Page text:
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  • Resilient Practice

What is Self-Love?

“Love yourself and everything else will fall into line”

– Lucille Ball


What does it mean to truly love yourself?


We have resisted writing an article with this title in the past because it has an uncomfortable feel for both of us. Whenever we have dared to mention Self-love on our courses, we have either apologised for sounding ‘American’ or reframed it as Self-care, Self-worth, Self-acceptance or valuing the Self.


It is love and dressing it up as anything less creates compromise.


It is time to address the discomfort!


Why are we wise to cultivate Self-love?


Perhaps this is more easily addressed by examining what happens when we do not.


Our articles address many of the common obstacles that plague humankind in the modern world such as conflict, fear patterns, attachment, distorted thinking, contaminated communication, and anxiety.


In most cases it is the human propensity to add to or even create these obstacles for ourselves through fear - this being the fear of change, or the fear of loss of something which helps us to feel safe, for example, possessions, comfort, status, reputation, skills and meaningful relationships. Self-sabotaging behaviours such as responding to triggers, procrastination, complaining and focussing on the negative have the following effects:


  • negative affecting body chemistry, which is harmful to health.

  • manifesting negative outcomes which affirms the negative belief that things never go well for us Both of the above, are bound to stop us from moving forward therefore every single one of these behaviours is an act of Self-harm. 

Why exactly does the very simple and brilliant suggestion that we should cultivate love for the Self poke us? And does this not point towards a deep inability to do so which will in the end only cause us harm?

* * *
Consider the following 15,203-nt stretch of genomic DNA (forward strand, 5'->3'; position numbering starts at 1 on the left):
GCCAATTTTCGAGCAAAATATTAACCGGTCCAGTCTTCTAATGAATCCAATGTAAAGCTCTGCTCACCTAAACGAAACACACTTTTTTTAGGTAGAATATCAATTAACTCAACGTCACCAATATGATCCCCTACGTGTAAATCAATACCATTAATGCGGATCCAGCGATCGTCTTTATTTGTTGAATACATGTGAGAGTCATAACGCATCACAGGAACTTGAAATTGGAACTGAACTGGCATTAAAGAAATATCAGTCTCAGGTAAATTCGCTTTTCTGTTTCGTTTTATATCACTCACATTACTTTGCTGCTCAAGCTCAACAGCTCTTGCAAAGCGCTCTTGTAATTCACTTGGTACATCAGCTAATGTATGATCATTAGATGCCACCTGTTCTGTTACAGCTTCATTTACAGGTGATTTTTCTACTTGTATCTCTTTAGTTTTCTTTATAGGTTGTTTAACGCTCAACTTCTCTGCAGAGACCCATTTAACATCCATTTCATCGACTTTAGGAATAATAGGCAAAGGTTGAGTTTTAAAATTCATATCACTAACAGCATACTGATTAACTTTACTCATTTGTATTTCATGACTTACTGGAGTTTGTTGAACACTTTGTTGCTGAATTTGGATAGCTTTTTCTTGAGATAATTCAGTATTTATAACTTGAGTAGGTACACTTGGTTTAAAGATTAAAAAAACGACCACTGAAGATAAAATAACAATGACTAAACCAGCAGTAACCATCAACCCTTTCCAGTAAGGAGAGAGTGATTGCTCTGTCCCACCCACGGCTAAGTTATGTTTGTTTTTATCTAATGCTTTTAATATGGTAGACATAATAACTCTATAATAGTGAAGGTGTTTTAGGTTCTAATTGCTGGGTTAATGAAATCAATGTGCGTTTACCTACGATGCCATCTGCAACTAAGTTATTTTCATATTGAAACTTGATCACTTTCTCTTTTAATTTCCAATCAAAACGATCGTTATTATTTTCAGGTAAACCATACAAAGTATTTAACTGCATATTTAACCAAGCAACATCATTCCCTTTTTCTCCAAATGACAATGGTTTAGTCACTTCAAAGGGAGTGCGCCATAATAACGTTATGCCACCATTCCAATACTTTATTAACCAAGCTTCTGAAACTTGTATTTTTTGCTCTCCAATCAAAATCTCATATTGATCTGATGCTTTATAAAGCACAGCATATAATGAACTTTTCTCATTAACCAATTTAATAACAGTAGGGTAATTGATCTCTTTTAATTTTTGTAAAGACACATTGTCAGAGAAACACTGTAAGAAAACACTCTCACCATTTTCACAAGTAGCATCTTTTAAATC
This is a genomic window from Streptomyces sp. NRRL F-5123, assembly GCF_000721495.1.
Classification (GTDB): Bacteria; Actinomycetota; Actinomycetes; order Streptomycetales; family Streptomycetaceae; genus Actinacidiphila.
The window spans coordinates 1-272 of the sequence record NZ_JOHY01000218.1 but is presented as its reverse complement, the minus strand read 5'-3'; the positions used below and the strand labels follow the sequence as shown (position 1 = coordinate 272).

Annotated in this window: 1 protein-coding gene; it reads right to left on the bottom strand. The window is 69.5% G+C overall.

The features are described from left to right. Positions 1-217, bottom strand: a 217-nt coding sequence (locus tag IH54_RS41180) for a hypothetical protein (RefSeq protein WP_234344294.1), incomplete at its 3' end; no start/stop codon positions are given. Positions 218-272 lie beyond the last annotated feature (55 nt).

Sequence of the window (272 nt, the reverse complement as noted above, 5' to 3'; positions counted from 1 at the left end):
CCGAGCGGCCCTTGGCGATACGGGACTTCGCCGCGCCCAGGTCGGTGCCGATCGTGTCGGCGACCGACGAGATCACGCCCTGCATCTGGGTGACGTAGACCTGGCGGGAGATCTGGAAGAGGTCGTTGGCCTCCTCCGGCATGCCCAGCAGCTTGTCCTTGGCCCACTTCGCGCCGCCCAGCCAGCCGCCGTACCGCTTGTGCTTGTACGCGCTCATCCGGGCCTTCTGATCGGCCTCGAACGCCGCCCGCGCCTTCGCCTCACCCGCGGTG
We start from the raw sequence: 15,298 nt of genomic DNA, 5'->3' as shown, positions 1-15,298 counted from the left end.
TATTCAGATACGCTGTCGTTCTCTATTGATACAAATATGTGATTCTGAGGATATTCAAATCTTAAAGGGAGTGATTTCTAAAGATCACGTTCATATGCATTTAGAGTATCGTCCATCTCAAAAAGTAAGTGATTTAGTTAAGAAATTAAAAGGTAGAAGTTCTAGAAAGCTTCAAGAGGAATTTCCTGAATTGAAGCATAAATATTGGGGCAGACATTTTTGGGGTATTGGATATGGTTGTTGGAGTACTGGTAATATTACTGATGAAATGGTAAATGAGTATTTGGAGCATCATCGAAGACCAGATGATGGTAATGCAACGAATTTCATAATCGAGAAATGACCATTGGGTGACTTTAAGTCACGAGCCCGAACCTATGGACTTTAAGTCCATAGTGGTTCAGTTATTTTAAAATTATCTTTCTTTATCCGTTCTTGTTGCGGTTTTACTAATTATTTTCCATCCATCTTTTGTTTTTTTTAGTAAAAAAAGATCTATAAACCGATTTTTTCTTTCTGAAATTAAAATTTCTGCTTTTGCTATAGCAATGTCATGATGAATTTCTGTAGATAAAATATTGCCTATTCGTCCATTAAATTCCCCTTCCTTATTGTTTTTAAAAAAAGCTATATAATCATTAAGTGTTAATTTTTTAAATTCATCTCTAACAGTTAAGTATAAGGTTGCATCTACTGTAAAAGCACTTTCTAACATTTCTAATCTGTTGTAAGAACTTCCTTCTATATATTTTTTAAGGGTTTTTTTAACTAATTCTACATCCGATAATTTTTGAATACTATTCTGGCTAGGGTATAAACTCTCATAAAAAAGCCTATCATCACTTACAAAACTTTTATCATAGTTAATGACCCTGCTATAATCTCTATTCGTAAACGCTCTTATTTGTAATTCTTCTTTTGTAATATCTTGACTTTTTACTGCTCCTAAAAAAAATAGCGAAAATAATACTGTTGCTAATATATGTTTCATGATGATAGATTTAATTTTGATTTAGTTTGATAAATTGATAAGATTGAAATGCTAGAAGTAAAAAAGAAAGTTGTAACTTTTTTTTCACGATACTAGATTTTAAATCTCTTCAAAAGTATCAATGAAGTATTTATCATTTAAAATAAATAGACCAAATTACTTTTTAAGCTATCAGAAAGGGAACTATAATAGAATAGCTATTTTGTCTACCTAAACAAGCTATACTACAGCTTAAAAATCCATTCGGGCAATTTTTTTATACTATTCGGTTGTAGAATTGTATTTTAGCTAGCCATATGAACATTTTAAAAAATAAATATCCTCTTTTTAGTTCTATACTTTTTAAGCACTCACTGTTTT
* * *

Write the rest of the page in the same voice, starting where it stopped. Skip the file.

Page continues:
Let us explore this.


When we are young, we learn the lay of the land from those around us, particularly the ‘Elders of our tribe.’ We watch their behaviour and take in their counsel because they are survivors of the human experience. They know best. If we learn from them that something is to be avoided – we avoid it. It is programmed into our nature. Within the tribe, harmony is achieved by members taking accountability for their actions. This means that encouraging the ability to look at one’s own behaviour with humility. Humility is good within a tribe. It allows for diplomacy over conflict and following a hierarchy over fighting over who gets to rule. When we are young, we are at the bottom of the hierarchy and so we must be humble. Humility gains us approval which is the opposite of abandonment and all the motivation we need to practise it. Sadly, when humility is celebrated in children, the true skill can be misunderstood by them and turn to self-deprecation through fear of not being enough.


When we are small, if we are fortunate, we receive love from ‘Elders.’


Love is the opposite of abandonment and rejection which, to a child are synonymous with death. Love makes us safe. When we are loved we are accepted. When the love is unconditional, we are accepted through unconscious choice. We feel totally protected. Hardwired into us however is the fear that this protection could be taken away and worse still, as a result of our not being good enough to receive it. It is from these mechanisms of the psyche that our negative core beliefs are derived. These can drive our thoughts, influence our emotions, and spill out into our behaviours. The idea of maintaining humility can directly align with this but in a way that is harmful to us. We manifest our own world through what we think, feel, and do. We often manifest the very thing that we fear – if we allow fear to drive us through life.